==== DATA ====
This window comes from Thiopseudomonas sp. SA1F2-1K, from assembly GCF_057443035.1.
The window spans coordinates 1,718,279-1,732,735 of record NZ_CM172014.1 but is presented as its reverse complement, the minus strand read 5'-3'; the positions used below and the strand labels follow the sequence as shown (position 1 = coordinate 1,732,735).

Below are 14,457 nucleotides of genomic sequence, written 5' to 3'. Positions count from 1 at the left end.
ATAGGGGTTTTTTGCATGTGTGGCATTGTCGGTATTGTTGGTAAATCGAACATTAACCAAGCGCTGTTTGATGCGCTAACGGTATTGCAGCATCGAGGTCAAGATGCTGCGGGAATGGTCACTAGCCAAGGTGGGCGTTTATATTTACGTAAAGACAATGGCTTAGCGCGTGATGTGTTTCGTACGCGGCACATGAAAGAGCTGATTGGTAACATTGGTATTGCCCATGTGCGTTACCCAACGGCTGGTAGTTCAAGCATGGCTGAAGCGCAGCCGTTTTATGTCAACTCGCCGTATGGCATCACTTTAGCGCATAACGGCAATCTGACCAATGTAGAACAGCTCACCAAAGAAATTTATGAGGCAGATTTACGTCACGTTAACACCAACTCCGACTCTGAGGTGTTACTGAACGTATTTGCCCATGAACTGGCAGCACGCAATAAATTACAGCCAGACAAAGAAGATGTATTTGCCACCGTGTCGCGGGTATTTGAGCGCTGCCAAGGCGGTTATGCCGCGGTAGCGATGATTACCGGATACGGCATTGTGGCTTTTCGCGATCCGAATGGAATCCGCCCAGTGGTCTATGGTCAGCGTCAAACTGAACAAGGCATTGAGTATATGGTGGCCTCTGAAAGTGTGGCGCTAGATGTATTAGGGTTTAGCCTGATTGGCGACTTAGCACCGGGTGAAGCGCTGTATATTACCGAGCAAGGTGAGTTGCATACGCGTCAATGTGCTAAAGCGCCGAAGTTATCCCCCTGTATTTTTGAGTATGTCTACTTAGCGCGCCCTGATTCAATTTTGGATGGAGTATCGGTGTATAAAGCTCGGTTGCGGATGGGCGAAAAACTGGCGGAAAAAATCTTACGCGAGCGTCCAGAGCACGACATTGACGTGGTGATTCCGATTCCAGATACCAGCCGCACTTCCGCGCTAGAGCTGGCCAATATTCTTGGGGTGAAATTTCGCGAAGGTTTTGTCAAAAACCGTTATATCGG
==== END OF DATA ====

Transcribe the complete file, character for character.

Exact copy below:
This window comes from Thiopseudomonas sp. SA1F2-1K, from assembly GCF_057443035.1.
The window spans coordinates 1,718,279-1,732,735 of record NZ_CM172014.1 but is presented as its reverse complement, the minus strand read 5'-3'; the positions used below and the strand labels follow the sequence as shown (position 1 = coordinate 1,732,735).

Below are 14,457 nucleotides of genomic sequence, written 5' to 3'. Positions count from 1 at the left end.
ATAGGGGTTTTTTGCATGTGTGGCATTGTCGGTATTGTTGGTAAATCGAACATTAACCAAGCGCTGTTTGATGCGCTAACGGTATTGCAGCATCGAGGTCAAGATGCTGCGGGAATGGTCACTAGCCAAGGTGGGCGTTTATATTTACGTAAAGACAATGGCTTAGCGCGTGATGTGTTTCGTACGCGGCACATGAAAGAGCTGATTGGTAACATTGGTATTGCCCATGTGCGTTACCCAACGGCTGGTAGTTCAAGCATGGCTGAAGCGCAGCCGTTTTATGTCAACTCGCCGTATGGCATCACTTTAGCGCATAACGGCAATCTGACCAATGTAGAACAGCTCACCAAAGAAATTTATGAGGCAGATTTACGTCACGTTAACACCAACTCCGACTCTGAGGTGTTACTGAACGTATTTGCCCATGAACTGGCAGCACGCAATAAATTACAGCCAGACAAAGAAGATGTATTTGCCACCGTGTCGCGGGTATTTGAGCGCTGCCAAGGCGGTTATGCCGCGGTAGCGATGATTACCGGATACGGCATTGTGGCTTTTCGCGATCCGAATGGAATCCGCCCAGTGGTCTATGGTCAGCGTCAAACTGAACAAGGCATTGAGTATATGGTGGCCTCTGAAAGTGTGGCGCTAGATGTATTAGGGTTTAGCCTGATTGGCGACTTAGCACCGGGTGAAGCGCTGTATATTACCGAGCAAGGTGAGTTGCATACGCGTCAATGTGCTAAAGCGCCGAAGTTATCCCCCTGTATTTTTGAGTATGTCTACTTAGCGCGCCCTGATTCAATTTTGGATGGAGTATCGGTGTATAAAGCTCGGTTGCGGATGGGCGAAAAACTGGCGGAAAAAATCTTACGCGAGCGTCCAGAGCACGACATTGACGTGGTGATTCCGATTCCAGATACCAGCCGCACTTCCGCGCTAGAGCTGGCCAATATTCTTGGGGTGAAATTTCGCGAAGGTTTTGTCAAAAACCGTTATATCGG